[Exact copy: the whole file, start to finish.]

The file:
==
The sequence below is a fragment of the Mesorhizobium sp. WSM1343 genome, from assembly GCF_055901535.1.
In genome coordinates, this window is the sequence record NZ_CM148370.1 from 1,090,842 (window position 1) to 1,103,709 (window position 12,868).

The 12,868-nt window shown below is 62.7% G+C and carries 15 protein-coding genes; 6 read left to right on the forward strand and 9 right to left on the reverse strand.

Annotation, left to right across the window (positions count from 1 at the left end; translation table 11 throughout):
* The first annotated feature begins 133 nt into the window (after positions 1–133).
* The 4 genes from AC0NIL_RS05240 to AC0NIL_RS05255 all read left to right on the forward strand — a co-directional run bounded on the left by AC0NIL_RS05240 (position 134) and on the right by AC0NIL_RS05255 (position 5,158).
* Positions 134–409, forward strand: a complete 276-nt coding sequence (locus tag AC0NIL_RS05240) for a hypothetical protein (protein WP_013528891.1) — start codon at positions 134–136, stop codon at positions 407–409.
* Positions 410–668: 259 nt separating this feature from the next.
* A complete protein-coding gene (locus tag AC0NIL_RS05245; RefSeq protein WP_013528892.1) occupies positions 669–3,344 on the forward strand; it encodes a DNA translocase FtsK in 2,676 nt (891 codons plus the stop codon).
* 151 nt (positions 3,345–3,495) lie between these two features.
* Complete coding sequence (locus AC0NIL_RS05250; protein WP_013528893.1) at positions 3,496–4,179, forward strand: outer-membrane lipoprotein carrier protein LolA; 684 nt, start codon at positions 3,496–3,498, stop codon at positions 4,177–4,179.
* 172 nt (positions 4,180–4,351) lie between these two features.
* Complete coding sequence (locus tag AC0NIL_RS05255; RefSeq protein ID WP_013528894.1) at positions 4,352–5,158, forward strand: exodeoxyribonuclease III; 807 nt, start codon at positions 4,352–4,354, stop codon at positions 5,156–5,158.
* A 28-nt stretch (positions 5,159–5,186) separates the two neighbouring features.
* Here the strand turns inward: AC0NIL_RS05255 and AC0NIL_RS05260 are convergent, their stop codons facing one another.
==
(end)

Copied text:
The sequence below is a fragment of the Mesorhizobium sp. WSM1343 genome, from assembly GCF_055901535.1.
In genome coordinates, this window is the sequence record NZ_CM148370.1 from 1,090,842 (window position 1) to 1,103,709 (window position 12,868).

The 12,868-nt window shown below is 62.7% G+C and carries 15 protein-coding genes; 6 read left to right on the forward strand and 9 right to left on the reverse strand.

Annotation, left to right across the window (positions count from 1 at the left end; translation table 11 throughout):
* The first annotated feature begins 133 nt into the window (after positions 1–133).
* The 4 genes from AC0NIL_RS05240 to AC0NIL_RS05255 all read left to right on the forward strand — a co-directional run bounded on the left by AC0NIL_RS05240 (position 134) and on the right by AC0NIL_RS05255 (position 5,158).
* Positions 134–409, forward strand: a complete 276-nt coding sequence (locus tag AC0NIL_RS05240) for a hypothetical protein (protein WP_013528891.1) — start codon at positions 134–136, stop codon at positions 407–409.
* Positions 410–668: 259 nt separating this feature from the next.
* A complete protein-coding gene (locus tag AC0NIL_RS05245; RefSeq protein WP_013528892.1) occupies positions 669–3,344 on the forward strand; it encodes a DNA translocase FtsK in 2,676 nt (891 codons plus the stop codon).
* 151 nt (positions 3,345–3,495) lie between these two features.
* Complete coding sequence (locus AC0NIL_RS05250; protein WP_013528893.1) at positions 3,496–4,179, forward strand: outer-membrane lipoprotein carrier protein LolA; 684 nt, start codon at positions 3,496–3,498, stop codon at positions 4,177–4,179.
* 172 nt (positions 4,180–4,351) lie between these two features.
* Complete coding sequence (locus tag AC0NIL_RS05255; RefSeq protein ID WP_013528894.1) at positions 4,352–5,158, forward strand: exodeoxyribonuclease III; 807 nt, start codon at positions 4,352–4,354, stop codon at positions 5,156–5,158.
* A 28-nt stretch (positions 5,159–5,186) separates the two neighbouring features.
* Here the strand turns inward: AC0NIL_RS05255 and AC0NIL_RS05260 are convergent, their stop codons facing one another.